From what I know, a problem $p_0$ is BQP-complete if you can reduce any BQP problem $p$ to $p_0$.

There will be an overhead involved in doing the reduction from $p$ to $p_0$. What I was wondering was the following. Is the overhead in going from $p$ to $p_0$ classically polynomial or quantum polynomial?

If it were quantum polynomial, then surely any BQP problem would be a BQP-complete problem.

Could someone point me to a rigorous definition of a BQP-complete problem and what the overhead involved is?

  • 1
    $\begingroup$ See here: quantumcomputing.stackexchange.com/q/31705/9474 $\endgroup$ Commented Jun 27, 2023 at 18:03
  • $\begingroup$ How does "if it were quantum polynomial, then surely any BQP problem would be a BQP-complete problem" follow? Factoring is not likely to be (promise) BQP-complete, but any reduction that uses Factoring likely wouldn't be in P either. $\endgroup$ Commented Jun 27, 2023 at 20:20
  • $\begingroup$ wouldn’t *necessarily be in P (sorry). $\endgroup$ Commented Jun 28, 2023 at 0:56
  • $\begingroup$ @MarkSpinelli I've had a look at that post and thanks for your interesting answer, which from what I've gathered, is dependent on O'Donnel's claim. I was wondering if you managed to pin down this elusive proof. I thought it would follow in the following way: you could simply reduce any BQP problem to the empty problem quantum-polynomially by definition. $\endgroup$ Commented Jun 28, 2023 at 14:43
  • $\begingroup$ I haven’t yet found the proofs mentioned by O’Donnell, but I haven’t really looked tbqh. Also, I always forget which way the reduction goes! For example do we reduce problems to Hamiltonian simulation, or the other way around? I can never remember. $\endgroup$ Commented Jun 29, 2023 at 0:17

1 Answer 1


A problem is (Promise)-BQP complete if:

  1. The problem is in Promise-BQP, and
  2. The problem is Promise-BQP hard.

In general the reduction in (2) often uses Feynman-Kitaev clocks and looks very similar to those in Feynman's original outline showing Hamiltonian simulation is Promise-BQP hard, as discussed by @DaftWullie here.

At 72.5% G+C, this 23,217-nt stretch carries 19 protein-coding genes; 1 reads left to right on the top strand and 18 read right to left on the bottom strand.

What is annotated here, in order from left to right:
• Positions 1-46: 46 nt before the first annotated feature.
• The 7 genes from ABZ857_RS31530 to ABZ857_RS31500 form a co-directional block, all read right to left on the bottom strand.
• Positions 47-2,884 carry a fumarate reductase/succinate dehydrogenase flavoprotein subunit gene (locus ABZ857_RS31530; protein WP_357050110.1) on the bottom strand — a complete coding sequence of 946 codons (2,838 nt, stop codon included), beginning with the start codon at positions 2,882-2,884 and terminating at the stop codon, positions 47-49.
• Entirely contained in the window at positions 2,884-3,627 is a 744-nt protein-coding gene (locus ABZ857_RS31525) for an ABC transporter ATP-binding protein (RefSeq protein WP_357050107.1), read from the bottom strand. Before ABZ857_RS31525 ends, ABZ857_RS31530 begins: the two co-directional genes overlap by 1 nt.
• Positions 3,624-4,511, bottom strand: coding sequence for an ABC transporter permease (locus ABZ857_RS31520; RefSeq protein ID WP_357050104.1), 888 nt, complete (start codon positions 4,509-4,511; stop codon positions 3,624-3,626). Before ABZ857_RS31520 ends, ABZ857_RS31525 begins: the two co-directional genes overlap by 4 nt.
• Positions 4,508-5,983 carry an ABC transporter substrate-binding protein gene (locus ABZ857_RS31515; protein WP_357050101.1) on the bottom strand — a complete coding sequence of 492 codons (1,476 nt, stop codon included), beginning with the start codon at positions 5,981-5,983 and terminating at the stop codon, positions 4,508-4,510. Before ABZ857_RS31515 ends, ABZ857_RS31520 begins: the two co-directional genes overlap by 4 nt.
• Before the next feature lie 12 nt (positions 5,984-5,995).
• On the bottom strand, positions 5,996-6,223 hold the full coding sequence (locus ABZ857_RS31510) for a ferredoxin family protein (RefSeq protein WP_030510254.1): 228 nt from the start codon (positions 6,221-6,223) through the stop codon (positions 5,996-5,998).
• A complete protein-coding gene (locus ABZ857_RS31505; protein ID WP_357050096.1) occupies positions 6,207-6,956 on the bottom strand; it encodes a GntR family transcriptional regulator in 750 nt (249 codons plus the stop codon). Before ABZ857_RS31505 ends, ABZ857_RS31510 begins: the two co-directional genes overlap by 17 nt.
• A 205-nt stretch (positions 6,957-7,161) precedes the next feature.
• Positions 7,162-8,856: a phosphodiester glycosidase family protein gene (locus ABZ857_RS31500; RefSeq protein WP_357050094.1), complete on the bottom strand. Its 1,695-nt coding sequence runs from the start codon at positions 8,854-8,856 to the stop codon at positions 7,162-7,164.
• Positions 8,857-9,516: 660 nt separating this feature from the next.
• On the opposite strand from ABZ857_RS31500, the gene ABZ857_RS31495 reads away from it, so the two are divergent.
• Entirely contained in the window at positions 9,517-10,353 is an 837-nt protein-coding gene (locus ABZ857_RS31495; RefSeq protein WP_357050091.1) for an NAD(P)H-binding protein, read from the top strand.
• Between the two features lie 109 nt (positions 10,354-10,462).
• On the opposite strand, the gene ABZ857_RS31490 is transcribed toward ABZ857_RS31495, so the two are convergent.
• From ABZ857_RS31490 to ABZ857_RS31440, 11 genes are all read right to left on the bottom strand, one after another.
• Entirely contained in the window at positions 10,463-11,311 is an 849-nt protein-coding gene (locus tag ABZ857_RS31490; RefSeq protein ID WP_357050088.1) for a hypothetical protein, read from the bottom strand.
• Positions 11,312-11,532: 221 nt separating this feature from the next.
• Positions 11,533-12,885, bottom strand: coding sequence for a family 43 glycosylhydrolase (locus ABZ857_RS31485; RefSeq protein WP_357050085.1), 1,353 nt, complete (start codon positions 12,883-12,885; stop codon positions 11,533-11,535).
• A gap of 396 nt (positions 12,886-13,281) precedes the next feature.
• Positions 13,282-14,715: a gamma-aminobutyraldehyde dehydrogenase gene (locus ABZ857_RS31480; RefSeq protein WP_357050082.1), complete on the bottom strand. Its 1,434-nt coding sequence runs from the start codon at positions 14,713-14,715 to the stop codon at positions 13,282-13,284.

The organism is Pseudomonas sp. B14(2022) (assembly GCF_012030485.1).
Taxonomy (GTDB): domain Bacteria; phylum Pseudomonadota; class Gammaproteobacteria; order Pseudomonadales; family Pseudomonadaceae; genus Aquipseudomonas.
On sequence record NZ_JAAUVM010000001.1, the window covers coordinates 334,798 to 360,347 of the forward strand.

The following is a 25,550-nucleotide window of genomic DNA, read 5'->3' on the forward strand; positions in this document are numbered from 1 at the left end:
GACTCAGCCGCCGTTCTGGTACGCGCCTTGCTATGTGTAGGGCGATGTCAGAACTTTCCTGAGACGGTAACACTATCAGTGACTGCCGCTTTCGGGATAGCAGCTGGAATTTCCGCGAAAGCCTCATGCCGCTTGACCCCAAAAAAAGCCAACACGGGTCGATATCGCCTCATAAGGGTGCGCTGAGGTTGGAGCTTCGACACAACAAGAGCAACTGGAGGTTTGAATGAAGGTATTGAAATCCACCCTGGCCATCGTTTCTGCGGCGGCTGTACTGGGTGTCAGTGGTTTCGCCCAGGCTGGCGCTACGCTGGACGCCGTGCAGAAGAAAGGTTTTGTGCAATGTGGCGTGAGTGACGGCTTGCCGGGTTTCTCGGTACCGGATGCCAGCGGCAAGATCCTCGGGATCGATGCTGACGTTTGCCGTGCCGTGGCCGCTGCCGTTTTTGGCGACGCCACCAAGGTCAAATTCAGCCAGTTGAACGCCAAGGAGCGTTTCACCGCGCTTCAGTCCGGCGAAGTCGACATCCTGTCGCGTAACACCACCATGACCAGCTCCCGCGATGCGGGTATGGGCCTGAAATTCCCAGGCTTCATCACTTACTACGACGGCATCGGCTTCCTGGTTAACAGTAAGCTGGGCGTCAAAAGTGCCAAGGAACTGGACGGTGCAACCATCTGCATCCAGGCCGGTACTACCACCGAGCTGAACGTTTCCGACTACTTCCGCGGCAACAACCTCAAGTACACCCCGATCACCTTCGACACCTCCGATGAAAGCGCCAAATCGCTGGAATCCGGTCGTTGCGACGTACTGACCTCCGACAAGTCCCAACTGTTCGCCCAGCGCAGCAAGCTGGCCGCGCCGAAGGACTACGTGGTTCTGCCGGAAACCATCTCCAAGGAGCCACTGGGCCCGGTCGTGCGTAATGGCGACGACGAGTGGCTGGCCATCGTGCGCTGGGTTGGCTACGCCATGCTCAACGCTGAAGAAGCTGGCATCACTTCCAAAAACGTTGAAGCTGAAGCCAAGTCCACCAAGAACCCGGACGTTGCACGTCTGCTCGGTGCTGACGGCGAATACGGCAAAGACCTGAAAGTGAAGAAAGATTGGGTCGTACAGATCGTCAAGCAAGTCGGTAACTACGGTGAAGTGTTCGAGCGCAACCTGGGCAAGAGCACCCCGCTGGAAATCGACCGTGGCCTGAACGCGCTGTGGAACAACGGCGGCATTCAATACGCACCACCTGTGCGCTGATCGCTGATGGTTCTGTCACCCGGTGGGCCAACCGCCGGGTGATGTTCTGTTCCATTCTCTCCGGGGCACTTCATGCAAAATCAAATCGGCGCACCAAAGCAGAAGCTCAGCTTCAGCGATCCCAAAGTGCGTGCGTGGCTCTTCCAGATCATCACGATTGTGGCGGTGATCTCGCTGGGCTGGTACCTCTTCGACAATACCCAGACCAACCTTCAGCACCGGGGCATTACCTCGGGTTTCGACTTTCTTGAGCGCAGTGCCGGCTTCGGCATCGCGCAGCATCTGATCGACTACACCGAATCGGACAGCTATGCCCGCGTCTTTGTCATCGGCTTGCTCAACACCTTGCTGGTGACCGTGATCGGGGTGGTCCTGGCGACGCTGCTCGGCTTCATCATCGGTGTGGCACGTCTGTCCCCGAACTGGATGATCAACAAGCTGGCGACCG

For example, one fun Promise-BQP problem of Janzing and Wocjan involves estimating a number of $m$-length classical discrete-time random walks along an implicitly defined large graph that start and end at the same home position. But, the proof of the Promise-BQP Completeness in their paper is fundamentally a quantum reduction and looks strikingly similar to the granddaddy problem of Hamiltonian simulation. That is, after showing that their problem is in BQP through careful control of various errors in their algorithm, the authors go on to reduce Hamiltonian simulation to the problem of estimating the diagonal entries in a large matrix. Figure 1 in their paper used in the reduction, is certainly quantum.

Indeed I can imagine a hypothetical reduction from a problem $p$ to a problem $p_0$ that has a subroutine involving factoring large numbers a polynomial number of times. Certainly using factoring, which is not known to be classically polynomial but is in BQP, does not preclude the problem so reduced that just uses factoring as a subroutine from being Promise-BQP complete (although factoring itself is not likely to be BQP complete).

  • $\begingroup$ Thanks for your answer. Aren't conditions two and one the same thing? $\endgroup$ Commented Jun 28, 2023 at 22:03
  • $\begingroup$ Indeed no. For example, a problem that is QMA-complete (I think) must be BQP-hard, and isn’t in BQP unless BQP=QMA. Similarly, some problems are NP-hard but are not likely to actually be in NP, as they might require superpolynomial certificate. $\endgroup$ Commented Jun 28, 2023 at 22:22
  • $\begingroup$ The Venn diagram on NP-completeness on Wikipedia is very good. A problem that’s hard for one class may include problems that aren’t even in that class. $\endgroup$ Commented Jun 29, 2023 at 0:19

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